Massachusetts securities regulators continue to bedevil independent broker-dealers over sales of nontraded real estate investment trusts. Secretary of the Commonwealth William Galvin announced today that five broker-dealers have agreed to pay an additional $10.75 million in restitution to clients who bought nontraded REITs from 2005 to the present.
In May, the five broker-dealers agreed to pay $6.1 million in restitution and pay fines totaling $975,000 over sales of nontraded REITs. Earlier, LPL Financial LLC agreed to pay $4.8 million in restitution to clients.
The five firms and the second round of restitution to clients include Securities America Inc., $7.6 million; Ameriprise Financial Services Inc., $1.6 million; Lincoln Financial Advisors Corp., $841,000; Commonwealth Financial Network, $534,000; and Royal Alliance Associates Inc., $125,000.
In total, the six broker-dealers have agreed to offer $21.6 million in restitution to clients over sales of nontraded REITs, and they have paid fines of close to $1.5 million.
“These investments are popular, but risky,” Mr. Galvin said in a statement. “Our investigation showed widespread problems with adherence to the firms' own policies as well as the state rule that an investor's purchase of REITs cannot be more than 10% of that person's liquid net worth.”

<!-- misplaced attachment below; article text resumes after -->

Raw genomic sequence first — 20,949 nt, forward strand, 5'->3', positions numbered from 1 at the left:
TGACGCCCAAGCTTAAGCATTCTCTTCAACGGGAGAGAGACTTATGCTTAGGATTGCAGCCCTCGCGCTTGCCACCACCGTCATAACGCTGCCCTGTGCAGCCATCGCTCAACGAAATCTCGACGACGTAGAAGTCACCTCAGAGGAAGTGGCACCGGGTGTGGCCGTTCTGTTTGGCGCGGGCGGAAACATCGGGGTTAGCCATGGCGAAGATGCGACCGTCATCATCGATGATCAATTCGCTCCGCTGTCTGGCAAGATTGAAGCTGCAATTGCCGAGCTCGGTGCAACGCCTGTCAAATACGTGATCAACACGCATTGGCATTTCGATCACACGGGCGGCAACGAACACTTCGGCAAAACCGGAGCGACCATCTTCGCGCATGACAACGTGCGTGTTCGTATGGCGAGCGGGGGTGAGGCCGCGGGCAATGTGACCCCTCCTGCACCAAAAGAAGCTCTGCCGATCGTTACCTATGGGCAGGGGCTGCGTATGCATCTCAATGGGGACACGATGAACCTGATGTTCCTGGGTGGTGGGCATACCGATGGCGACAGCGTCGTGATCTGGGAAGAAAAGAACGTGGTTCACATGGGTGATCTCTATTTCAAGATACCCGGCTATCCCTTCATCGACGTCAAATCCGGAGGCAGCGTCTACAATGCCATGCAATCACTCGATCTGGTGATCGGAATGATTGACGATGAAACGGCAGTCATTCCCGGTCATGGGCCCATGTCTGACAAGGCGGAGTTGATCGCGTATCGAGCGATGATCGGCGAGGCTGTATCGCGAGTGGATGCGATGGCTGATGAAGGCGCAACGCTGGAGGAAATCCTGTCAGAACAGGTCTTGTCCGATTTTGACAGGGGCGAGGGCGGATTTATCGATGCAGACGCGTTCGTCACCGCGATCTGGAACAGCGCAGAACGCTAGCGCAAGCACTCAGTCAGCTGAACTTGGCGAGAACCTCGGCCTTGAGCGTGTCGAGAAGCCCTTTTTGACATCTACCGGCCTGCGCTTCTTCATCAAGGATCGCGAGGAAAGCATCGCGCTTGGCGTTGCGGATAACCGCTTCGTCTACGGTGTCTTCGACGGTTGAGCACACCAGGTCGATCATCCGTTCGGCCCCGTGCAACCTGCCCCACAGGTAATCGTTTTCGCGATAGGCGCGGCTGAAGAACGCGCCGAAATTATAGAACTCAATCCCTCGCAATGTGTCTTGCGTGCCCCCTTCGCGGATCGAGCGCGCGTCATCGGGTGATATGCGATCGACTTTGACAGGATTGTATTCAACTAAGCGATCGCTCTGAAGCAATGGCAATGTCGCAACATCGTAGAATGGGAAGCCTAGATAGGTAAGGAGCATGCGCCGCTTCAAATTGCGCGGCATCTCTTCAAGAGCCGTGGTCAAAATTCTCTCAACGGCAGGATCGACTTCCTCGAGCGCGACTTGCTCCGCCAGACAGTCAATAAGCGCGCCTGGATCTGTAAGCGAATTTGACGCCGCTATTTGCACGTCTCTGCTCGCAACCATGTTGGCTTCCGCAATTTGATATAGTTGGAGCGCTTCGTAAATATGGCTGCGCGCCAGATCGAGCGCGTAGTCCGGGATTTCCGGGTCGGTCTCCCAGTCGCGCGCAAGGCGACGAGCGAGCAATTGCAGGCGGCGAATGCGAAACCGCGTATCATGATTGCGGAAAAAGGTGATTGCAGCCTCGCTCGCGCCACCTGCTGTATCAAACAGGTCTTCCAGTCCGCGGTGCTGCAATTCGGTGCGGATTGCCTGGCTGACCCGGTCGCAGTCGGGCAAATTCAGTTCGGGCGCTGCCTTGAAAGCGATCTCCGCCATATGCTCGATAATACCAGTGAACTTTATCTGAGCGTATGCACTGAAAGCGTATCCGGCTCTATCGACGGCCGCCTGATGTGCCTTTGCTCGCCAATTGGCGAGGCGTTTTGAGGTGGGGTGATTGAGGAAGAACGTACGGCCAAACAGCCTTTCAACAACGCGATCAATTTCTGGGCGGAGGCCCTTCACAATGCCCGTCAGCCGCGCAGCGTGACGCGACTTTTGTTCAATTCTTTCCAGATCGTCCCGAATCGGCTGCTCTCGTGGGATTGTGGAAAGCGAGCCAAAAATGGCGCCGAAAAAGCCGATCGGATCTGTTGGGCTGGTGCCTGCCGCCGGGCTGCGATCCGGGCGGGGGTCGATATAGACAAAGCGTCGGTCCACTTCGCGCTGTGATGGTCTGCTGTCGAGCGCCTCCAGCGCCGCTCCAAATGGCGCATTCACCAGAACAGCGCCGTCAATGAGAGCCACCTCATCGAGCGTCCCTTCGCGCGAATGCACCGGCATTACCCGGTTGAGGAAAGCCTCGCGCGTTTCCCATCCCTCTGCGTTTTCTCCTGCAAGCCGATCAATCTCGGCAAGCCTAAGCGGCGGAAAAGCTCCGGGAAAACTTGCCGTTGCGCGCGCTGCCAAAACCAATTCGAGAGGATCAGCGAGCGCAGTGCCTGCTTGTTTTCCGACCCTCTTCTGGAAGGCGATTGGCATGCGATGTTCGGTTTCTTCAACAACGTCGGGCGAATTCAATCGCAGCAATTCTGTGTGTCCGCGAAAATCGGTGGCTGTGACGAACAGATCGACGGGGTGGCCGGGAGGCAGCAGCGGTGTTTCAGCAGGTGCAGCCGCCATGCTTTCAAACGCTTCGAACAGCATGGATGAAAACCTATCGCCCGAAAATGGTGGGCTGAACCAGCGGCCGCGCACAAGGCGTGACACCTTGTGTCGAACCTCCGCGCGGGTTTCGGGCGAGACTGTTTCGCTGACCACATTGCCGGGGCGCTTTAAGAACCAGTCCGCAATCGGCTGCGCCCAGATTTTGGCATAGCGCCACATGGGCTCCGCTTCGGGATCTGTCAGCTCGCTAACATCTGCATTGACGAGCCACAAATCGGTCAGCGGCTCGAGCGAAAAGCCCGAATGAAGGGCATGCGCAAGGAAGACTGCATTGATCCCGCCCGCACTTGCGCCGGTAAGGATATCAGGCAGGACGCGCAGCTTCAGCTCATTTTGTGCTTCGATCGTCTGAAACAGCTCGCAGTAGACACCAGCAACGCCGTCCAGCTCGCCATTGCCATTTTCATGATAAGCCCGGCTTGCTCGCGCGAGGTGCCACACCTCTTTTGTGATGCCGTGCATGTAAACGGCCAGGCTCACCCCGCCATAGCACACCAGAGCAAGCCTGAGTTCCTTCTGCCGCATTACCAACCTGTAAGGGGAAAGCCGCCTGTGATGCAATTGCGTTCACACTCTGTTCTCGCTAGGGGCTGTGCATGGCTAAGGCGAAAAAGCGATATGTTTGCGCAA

“The matter involved 126 transactions over an eight-year period and enhancements have already been made to our system,” Securities America spokeswoman Janine Wertheim said. “We are glad to resolve this matter.”
Lincoln Financial Advisors spokesman Michael Arcaro said: “We cooperated fully with the examination conducted by the Massachusetts Securities Division and we are pleased to put this matter behind us.”
Chris Reese, a spokesman for Ameriprise, declined to comment. Representatives for Commonwealth Financial and Royal Alliance were not available.
In July, after the investigation of broker-dealer sales practices involving REITs, the Massachusetts Securities Division launched a broader inquiry into the sales of alternative investments to seniors.